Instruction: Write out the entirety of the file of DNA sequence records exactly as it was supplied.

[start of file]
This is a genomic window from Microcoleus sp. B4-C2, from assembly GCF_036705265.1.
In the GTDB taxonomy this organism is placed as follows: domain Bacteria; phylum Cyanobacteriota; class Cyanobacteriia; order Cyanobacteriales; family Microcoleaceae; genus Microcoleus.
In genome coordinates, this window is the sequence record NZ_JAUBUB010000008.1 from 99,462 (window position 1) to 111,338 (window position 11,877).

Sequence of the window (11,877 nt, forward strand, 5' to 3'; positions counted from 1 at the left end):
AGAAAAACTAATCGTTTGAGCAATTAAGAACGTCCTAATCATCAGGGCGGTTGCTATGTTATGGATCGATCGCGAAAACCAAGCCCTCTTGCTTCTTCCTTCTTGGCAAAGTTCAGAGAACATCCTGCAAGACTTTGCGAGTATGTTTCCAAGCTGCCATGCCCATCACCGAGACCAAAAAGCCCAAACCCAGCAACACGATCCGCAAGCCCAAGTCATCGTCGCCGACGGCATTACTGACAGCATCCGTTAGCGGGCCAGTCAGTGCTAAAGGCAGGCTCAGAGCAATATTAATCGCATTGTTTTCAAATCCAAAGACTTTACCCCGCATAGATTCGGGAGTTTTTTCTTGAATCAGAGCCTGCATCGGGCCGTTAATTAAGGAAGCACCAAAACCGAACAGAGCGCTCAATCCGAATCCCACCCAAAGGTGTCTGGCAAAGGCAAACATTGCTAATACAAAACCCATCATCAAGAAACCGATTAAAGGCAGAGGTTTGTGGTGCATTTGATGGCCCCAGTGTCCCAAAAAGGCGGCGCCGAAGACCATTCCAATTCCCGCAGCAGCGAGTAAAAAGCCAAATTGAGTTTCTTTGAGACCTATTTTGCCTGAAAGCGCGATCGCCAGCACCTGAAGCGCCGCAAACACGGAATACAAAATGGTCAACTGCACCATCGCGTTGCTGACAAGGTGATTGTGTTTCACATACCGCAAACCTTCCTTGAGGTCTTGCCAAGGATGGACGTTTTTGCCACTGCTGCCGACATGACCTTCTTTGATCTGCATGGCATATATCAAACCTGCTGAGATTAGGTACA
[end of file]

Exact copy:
This is a genomic window from Microcoleus sp. B4-C2, from assembly GCF_036705265.1.
In the GTDB taxonomy this organism is placed as follows: domain Bacteria; phylum Cyanobacteriota; class Cyanobacteriia; order Cyanobacteriales; family Microcoleaceae; genus Microcoleus.
In genome coordinates, this window is the sequence record NZ_JAUBUB010000008.1 from 99,462 (window position 1) to 111,338 (window position 11,877).

Sequence of the window (11,877 nt, forward strand, 5' to 3'; positions counted from 1 at the left end):
AGAAAAACTAATCGTTTGAGCAATTAAGAACGTCCTAATCATCAGGGCGGTTGCTATGTTATGGATCGATCGCGAAAACCAAGCCCTCTTGCTTCTTCCTTCTTGGCAAAGTTCAGAGAACATCCTGCAAGACTTTGCGAGTATGTTTCCAAGCTGCCATGCCCATCACCGAGACCAAAAAGCCCAAACCCAGCAACACGATCCGCAAGCCCAAGTCATCGTCGCCGACGGCATTACTGACAGCATCCGTTAGCGGGCCAGTCAGTGCTAAAGGCAGGCTCAGAGCAATATTAATCGCATTGTTTTCAAATCCAAAGACTTTACCCCGCATAGATTCGGGAGTTTTTTCTTGAATCAGAGCCTGCATCGGGCCGTTAATTAAGGAAGCACCAAAACCGAACAGAGCGCTCAATCCGAATCCCACCCAAAGGTGTCTGGCAAAGGCAAACATTGCTAATACAAAACCCATCATCAAGAAACCGATTAAAGGCAGAGGTTTGTGGTGCATTTGATGGCCCCAGTGTCCCAAAAAGGCGGCGCCGAAGACCATTCCAATTCCCGCAGCAGCGAGTAAAAAGCCAAATTGAGTTTCTTTGAGACCTATTTTGCCTGAAAGCGCGATCGCCAGCACCTGAAGCGCCGCAAACACGGAATACAAAATGGTCAACTGCACCATCGCGTTGCTGACAAGGTGATTGTGTTTCACATACCGCAAACCTTCCTTGAGGTCTTGCCAAGGATGGACGTTTTTGCCACTGCTGCCGACATGACCTTCTTTGATCTGCATGGCATATATCAAACCTGCTGAGATTAGGTACA